One Score 2013
NEW TO OPERA? DON’T BE SHY!
By John Schauer
If Ravinia’s 2013 concert performance of Verdi’s Aida will be your first opera experience, this might be a good time to try to debunk some of the misconceptions that plague opera in today’s popular culture. And opera’s popularity is growing, even among that sacred 18-25 demographic that running-shoe markets would kill for. That’s why you hear more and more opera music used in soundtracks to commercials these days.
What accounts for that popularity? One explanation is that opera has more to offer than any other performing art. You’ve not only got music composed by some of the greatest composers of all time; you’ve also got the added interest of a dramatic storyline to engage your linear mind, with scenery and costumes—often elaborate and beautiful—to dazzle the eye.
Yet for most of its fans, opera is very much about voices—beautiful voices, loud voices, agile voices, low voices, high voices. The most intelligent, musical and physically handsome singer in the world isn’t going to go anywhere if he or she wasn’t born with the right equipment in their throat. Very few enthusiasts of piano music, for instance, select a favorite performer on the basis of the particular instrument the pianist is performing on; for some people, the “instrument,” i.e. the voice, is all that counts in a singer.
Those folks are missing out on a lot, but it’s a valid starting point: there’s no need to make excuses for simply enjoying a gorgeous voice. This can lead to exploring that artist’s repertoire, and then comparing performances by other artists, and soon you find you’re hooked.
As you go on to explore operatic repertoire, cut yourself some slack, and don’t expect to like everything. The opera repertoire is so vast and varied that it’s almost unfair to lump it all together under the one term, opera. It’s perfectly possible to be a devoted opera fan and still dislike specific operas or composers. If Wagner’s mammoth music-dramas are just too much for you, you might prefer the elegant operas of Mozart, or perhaps that style known as bel canto exemplified by such composers as Rossini, Bellini and Donizetti, or perhaps the blood-and-guts dramas of Puccini.
Some people are put off by operatic voices in general, which may be in part due to electronic media. Even the weakest singers in Broadway musicals, which are routinely amplified to absurd levels, can blast you out of the balcony. Opera singers, on the other hand, have to develop the power to be heard in huge auditoriums without any amplification (Chicago’s Civic Opera House seats 3,800; the Metropolitan Opera in New York seats 4,000). Some first-time operagoers are disappointed that the singers aren’t miked, but that’s an essential element of opera. Providing a microphone to an opera singer would be like giving a bicycle to a long-distance runner.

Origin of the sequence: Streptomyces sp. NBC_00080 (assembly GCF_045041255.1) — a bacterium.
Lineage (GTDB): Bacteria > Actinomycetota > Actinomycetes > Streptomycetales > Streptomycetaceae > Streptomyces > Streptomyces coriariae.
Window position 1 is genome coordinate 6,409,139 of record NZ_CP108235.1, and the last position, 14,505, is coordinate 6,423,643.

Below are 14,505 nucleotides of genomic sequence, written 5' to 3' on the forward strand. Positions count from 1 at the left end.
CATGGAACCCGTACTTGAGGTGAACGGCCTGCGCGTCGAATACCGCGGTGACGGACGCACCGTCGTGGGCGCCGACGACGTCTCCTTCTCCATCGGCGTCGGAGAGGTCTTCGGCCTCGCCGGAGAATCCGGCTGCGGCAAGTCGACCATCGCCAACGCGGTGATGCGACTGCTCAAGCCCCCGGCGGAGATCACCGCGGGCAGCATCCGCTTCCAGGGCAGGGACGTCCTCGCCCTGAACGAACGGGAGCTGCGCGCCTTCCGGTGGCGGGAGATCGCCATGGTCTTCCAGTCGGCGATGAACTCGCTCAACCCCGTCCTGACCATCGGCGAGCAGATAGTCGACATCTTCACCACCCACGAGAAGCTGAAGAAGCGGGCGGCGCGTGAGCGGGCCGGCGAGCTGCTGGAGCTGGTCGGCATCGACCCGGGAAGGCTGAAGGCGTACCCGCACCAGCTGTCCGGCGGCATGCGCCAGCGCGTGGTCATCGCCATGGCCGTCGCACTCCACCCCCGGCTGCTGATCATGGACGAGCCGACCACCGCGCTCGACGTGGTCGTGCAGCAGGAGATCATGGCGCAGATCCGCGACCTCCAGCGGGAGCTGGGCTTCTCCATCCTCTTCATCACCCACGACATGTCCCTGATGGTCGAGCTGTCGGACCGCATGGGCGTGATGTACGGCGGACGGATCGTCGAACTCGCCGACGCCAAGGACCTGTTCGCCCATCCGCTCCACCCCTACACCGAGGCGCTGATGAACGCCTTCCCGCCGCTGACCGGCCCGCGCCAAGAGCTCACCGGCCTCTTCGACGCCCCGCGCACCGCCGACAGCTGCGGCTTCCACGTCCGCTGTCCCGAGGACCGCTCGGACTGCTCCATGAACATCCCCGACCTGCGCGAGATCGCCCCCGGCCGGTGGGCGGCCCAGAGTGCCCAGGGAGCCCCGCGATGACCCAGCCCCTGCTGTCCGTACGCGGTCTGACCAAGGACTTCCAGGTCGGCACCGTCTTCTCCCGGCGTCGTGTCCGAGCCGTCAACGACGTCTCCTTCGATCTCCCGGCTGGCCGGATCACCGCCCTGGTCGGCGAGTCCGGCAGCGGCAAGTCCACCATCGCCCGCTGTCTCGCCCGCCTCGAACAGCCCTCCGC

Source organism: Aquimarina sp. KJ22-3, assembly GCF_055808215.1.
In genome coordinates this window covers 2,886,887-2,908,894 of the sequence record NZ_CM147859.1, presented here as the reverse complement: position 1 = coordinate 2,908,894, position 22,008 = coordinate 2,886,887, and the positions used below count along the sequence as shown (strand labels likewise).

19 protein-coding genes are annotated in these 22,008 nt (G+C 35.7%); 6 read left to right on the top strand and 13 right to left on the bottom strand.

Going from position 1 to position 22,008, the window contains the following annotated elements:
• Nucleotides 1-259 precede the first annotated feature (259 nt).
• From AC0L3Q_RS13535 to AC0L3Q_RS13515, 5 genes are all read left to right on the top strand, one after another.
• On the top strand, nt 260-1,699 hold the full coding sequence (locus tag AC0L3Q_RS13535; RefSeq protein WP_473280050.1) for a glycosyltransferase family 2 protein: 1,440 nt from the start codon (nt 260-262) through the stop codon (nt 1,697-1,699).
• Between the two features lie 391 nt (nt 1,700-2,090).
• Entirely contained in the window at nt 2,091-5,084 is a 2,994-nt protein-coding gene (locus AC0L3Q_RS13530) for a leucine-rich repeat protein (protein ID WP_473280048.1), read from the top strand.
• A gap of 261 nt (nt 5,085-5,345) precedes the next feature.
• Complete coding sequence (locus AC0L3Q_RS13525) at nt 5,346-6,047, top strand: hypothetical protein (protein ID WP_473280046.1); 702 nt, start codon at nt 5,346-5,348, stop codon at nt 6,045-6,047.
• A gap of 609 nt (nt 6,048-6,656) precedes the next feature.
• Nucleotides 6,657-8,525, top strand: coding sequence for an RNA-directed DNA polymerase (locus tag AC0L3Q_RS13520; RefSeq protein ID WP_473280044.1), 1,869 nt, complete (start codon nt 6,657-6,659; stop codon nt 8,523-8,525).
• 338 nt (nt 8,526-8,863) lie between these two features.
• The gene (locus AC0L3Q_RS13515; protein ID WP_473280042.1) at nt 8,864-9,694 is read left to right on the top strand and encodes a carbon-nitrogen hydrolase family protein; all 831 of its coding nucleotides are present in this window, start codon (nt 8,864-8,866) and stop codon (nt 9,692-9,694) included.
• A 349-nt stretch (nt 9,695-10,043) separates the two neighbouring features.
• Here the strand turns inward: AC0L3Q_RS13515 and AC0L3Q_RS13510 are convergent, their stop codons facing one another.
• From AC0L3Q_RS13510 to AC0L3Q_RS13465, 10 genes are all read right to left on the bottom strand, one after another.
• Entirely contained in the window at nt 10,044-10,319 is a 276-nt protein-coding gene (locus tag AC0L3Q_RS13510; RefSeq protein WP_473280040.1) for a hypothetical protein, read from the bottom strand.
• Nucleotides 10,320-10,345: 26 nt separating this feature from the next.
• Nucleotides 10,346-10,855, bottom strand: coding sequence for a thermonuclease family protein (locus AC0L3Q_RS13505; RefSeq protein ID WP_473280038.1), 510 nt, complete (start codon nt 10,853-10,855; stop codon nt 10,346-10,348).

Another caveat: Don’t expect Meryl Streep-style acting from opera stars. It isn’t because they aren’t talented actors, because many of them are; it’s because that subdued style of underplaying is not written into the music. At the time the most popular operas were written, straight dramatic acting was far more stentorian and flamboyant, and that’s what composers wrote into their scores.
It is this factor, along with the exertion necessary to project the voice, that together make opera on television such an unsatisfactory experience. Television is a close-up medium that specializes in talking—or singing—heads. But no opera singer on earth should have to be seen in a screen-filling close-up. If you ever saw an opera on TV and thought it was ludicrous, remember that many die-hard opera fans feel exactly the same way.
Above all, trust your own ears, and don’t ever be intimidated by critics, whether self-appointed or professional. Opera can be great art; at its best, it is also great entertainment, and that’s something anyone can recognize and enjoy.